The rise and rise of HAAi
Exquisite Corpse is the debut six-track EP from (almost) all girl Californian quartet of the moment Warpaint – and they aren’t here to take any prisoners.
To date, Warpaint have achieved a lot without really stepping on anyones toes. They warmed up for Little Joy and Black Heart Procession, reached number Amoeba local artist’s chart earlier in the year by self-releasing ‘Exquisite Corpse’, and now, poised for a North American Tour, they have reissued the EP on CD and vinyl complete with a new bonus track. But they have taken their time to get where they are now – in 2004 they formed the band in LA but waited until after launching their MySpace page in 2007 to start gigging in the likes of The Viper Room and Troubadour, and now with plenty of Hollywood glitterati name checking them as their new favorite band and this EP mixed by John Frusciante their time is most certainly now.
The band comprises of Theresa Wayman on guitar, keyboards and shared dual vocal duties with guitarist Emily Kokal, and Jenny Lee Lindberg on bass and backing vocals. The role of drummer has been shifted; originally, Jenny’s sister, the actress Shannyn Sossamon, filled the slot but then left due to her busy acting schedule. The vacancy was then filled by David Orlando and now by M Quinn from the band Corridor. Often compared to the likes of the Cocteau Twins, it’s not a surprise that they have listed artists who inspire them as; Radiohead, Hall and Oates, Billy Ocean, Bone Thugs and Harmony and Fleetwood Mac.
With a sound defined by the dark and seedy underground clubs you are sure they must have played, the EP opens with Stars. Slinking in, it is full of gentle guitar riffs that wouldn’t have been out of place on ‘Disintegration’ by The Cure. This sets the scene for haunting singular female vocal and minor chords in a simple set up; voices flitter in and out and build until slowly stripped back with a deep resonating bass line. At times it evokes the dreaminess of The XX and at others the attitude of Hole, not forgetting the vocal hints of Alison Shaw from early 90’s shoegaze band Cranes – delicate yet slightly sinister at the same time.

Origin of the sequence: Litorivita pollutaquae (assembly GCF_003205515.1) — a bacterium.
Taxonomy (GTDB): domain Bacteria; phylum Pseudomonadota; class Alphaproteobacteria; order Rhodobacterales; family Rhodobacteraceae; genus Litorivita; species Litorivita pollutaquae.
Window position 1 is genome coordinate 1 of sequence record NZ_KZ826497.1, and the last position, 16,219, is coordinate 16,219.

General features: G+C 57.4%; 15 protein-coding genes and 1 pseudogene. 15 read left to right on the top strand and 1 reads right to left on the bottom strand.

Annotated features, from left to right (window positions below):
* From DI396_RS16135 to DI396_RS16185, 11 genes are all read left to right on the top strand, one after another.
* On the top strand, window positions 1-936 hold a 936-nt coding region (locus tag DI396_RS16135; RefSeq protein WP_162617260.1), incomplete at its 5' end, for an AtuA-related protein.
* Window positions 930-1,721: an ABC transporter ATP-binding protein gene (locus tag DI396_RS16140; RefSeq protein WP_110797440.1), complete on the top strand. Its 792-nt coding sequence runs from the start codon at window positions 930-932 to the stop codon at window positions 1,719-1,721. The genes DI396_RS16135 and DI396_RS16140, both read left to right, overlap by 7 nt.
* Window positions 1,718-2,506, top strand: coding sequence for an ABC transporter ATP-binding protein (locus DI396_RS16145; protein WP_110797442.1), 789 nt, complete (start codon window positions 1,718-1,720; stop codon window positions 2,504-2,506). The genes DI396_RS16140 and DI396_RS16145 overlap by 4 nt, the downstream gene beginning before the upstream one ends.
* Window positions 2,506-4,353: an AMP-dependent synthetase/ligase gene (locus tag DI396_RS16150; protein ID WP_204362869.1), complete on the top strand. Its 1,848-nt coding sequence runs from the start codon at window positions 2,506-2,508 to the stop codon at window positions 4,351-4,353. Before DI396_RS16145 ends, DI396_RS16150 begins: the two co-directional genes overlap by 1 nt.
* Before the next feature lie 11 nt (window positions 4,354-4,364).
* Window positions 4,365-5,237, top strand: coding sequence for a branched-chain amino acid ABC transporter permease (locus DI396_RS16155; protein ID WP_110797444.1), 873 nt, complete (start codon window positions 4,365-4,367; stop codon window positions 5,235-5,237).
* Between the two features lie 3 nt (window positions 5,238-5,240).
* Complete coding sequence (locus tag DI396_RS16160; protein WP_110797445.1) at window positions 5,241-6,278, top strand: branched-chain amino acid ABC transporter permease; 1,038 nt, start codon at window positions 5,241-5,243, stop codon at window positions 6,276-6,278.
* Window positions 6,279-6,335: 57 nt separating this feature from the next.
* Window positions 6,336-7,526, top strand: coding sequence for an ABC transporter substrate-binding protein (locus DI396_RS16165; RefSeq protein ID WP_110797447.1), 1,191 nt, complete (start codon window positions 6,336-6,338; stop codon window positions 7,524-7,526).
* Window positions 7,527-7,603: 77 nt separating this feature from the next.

In Elephant the vocal is at first reminiscent of Sarah Cracknell from Saint Etienne but it isn’t long until the later vocal distortions and a mid-section base line sounds like it has dropped straight out of Metallica’s seminal Enter Sandman to reveal an underlying edge with a King Crimson twist.
Billie Holiday is the stand out track of the album, strung together with beautiful harmonies and the ethereal simplicity of an acoustic guitar, it is effortless. Covering the Motown classic by Mary Wells ‘My Guy’, Warpaint turn this sunny pop song into a darker, more haunting story that’s about a beautiful yet deluded stalker who has kidnapped the object of her desire in a bid to win his love, what ever it takes.
The rough pushing harsh vocals of Beetles are a complete departure from that of previous tracks and Burgundy is full of spine-tingling chants that echoe. Ultimately finishing with Krimson, it is full of punchy baseline and with floating refrain (“I need a little room to sway…”) and slips into late 80s territory.
The official video for Stars shot by Adam Harding sums up the band and their music perfectly. Filmed at night, in a Los Angeles desert, its captivating use of reversed footage of sparklers and fire-works paints the girls like witches or animals – amid dark water and full moons they are magical and mystical and sexy and dark, everything a brilliant (almost) girl band should be.
‘Exquisite Corpse is out now